Where are the feminists? And why are these courts operating beyond the reach of British law? Is there no one left in Britain with a spine and a shred of genuine concern for women’s rights?
“The moment a Muslim mother is forced to ask the permission of Islamic clerics in a BRITISH Sharia court to divorce her drug dealer husband,” by Natalie Corner, Daily Mail, March 2, 2017:
As the number of Sharia courts operating behind closed doors – and beyond the reach of British law – continues to grow apace, a new documentary has exposed what really happens during the shadowy proceedings.
There are believed to be 85 Sharia courts in the UK, and last night Channel 4’s Extremely British Muslims aired footage captured inside Birmingham’s Central Mosque as a council dispensed its strict religious form of justice.
Viewers witnessed the struggle of mother-of-four Fatima, 33, as she sought permission to divorce the drug dealer husband she says has emotionally abused her throughout their 14 year marriage.
The Islamic court, which seeks to provide Muslims with resolutions to financial, familial and marital disputes according to the principles of their faith, granted Fatima’s request.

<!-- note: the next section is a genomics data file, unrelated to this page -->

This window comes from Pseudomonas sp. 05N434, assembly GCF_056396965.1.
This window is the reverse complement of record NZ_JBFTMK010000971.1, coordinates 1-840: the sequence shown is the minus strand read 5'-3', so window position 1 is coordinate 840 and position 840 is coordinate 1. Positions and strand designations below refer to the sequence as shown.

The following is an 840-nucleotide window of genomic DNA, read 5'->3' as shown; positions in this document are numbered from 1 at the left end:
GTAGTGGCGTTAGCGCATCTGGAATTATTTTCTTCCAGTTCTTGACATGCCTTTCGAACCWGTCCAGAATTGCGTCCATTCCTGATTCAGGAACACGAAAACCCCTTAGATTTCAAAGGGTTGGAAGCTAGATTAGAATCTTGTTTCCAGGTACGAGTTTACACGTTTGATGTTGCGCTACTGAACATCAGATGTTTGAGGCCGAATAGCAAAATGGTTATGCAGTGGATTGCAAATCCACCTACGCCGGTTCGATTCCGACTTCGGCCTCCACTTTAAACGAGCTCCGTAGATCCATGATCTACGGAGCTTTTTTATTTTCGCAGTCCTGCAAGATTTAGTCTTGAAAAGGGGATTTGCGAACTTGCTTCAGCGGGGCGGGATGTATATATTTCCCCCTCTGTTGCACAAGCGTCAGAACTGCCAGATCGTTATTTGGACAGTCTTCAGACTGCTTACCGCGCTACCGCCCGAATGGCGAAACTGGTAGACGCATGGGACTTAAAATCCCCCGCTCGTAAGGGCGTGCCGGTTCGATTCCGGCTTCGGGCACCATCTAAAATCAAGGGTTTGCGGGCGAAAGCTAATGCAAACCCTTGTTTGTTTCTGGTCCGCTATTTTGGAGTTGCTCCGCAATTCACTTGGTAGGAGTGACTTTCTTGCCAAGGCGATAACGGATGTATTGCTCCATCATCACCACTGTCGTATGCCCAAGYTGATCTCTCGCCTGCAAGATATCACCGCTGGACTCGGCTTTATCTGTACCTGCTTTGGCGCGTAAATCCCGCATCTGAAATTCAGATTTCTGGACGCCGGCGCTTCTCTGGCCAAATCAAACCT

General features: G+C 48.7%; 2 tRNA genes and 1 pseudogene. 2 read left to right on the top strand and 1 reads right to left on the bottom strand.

But that she was forced to plead her case at all is in stark contrast to the divorce process for Muslim men, who need only tell their spouse ‘I divorce you’ three times in order to free themselves of a marriage.
Under Islamic law, marriage is a legal bond and social contract between a man and a woman, but the marriages are not binding under UK law.
On Extremely British Muslims, Fatima had to explain exactly why she no longer wants to be with her other half to the three judges, one of whom was the only female Sharia Court judge in the country, Dr Amra Bone.
Fatima wished to be granted a divorce, and claimed she has been a victim of emotional abuse.
‘I’ve been on my own with the children, [with] no support from him and there was emotional abuse,’ she said.
She refused to take him back even after Dr Bone said that her husband was willing to change…..
‘There’s no love or trust and I fear him. I am 100 percent [convinced], there is no looking back’ she explained.
While she waited for an answer she explained that after a couple of months of marriage her husband ‘started to show his true colours’ and things soon spiralled ‘out of control’.
Fatima had gone against her parents’ wishes when she first married him and admitted she regrets rushing into the marriage.
The presiding judge Dr Amra Bone informed Fatima that her marriage has been dissolved and reflected on Fatima’s case.
‘This is a marriage of choice [as opposed to an arranged marriage]. The wife is discovering afterwards, he has been on drugs.
‘We think it’s very important for the family to play a role in finding out what the boy is like before anything happens, and in cases where they’ve already fallen in love it is in fact too late.’
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